The pion is the lightest type of meson. Pions, also called
pi-mesons, are composed of up quarks, down
quarks, and their anti-quark counterparts. Pions of charge +1, -1, and 0
are denoted pi+, pi-, and pi0, respectively.
The pi0 (mass 135 MeV) is composed of either an up/antiup quark
pair or a down/antidown quark pair; the pi+ is an up/antidownpair,
and the pi- is a down/antiup pair (both have a mass of 140 MeV).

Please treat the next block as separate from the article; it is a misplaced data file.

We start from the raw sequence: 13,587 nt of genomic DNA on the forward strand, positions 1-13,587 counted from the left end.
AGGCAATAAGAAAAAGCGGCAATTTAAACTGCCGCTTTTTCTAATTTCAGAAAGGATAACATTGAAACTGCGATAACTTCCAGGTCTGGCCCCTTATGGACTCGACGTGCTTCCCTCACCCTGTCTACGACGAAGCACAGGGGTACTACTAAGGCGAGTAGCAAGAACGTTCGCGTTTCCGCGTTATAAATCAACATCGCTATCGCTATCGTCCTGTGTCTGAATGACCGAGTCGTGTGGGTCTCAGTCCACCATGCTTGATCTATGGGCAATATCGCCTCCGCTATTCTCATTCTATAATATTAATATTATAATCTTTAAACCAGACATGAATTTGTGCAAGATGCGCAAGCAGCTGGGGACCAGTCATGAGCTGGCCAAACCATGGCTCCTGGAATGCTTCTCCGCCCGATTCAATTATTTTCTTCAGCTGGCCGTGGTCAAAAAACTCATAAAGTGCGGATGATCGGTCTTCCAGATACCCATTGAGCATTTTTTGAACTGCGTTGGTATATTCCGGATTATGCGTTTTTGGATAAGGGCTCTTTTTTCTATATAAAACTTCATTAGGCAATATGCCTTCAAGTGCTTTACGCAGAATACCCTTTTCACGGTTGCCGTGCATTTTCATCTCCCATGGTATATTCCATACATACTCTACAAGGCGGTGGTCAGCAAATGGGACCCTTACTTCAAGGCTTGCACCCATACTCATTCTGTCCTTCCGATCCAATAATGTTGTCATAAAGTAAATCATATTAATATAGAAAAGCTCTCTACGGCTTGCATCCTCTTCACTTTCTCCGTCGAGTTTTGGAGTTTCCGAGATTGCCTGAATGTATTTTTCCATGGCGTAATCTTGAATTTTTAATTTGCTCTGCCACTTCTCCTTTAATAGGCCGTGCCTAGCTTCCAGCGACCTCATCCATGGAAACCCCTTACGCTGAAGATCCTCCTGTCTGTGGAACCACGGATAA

All have zero spin.
|In this image from a streamer chamber, one of the
pions from a collision makes the looping track to the right, before
it decays into a muon, which then curls anticlockwise four times,
and eventually changes into an electron which moves off towards the
upper right. Image credit: Tom Kemp
Pions were predicted theoretically by Hideki Yukawa in 1935, and were discovered in cosmic ray experiments on the Pic du Midi by researchers from Bristol University, England,
headed by Cecil Powell, in 1947. They are produced copiously in high-energy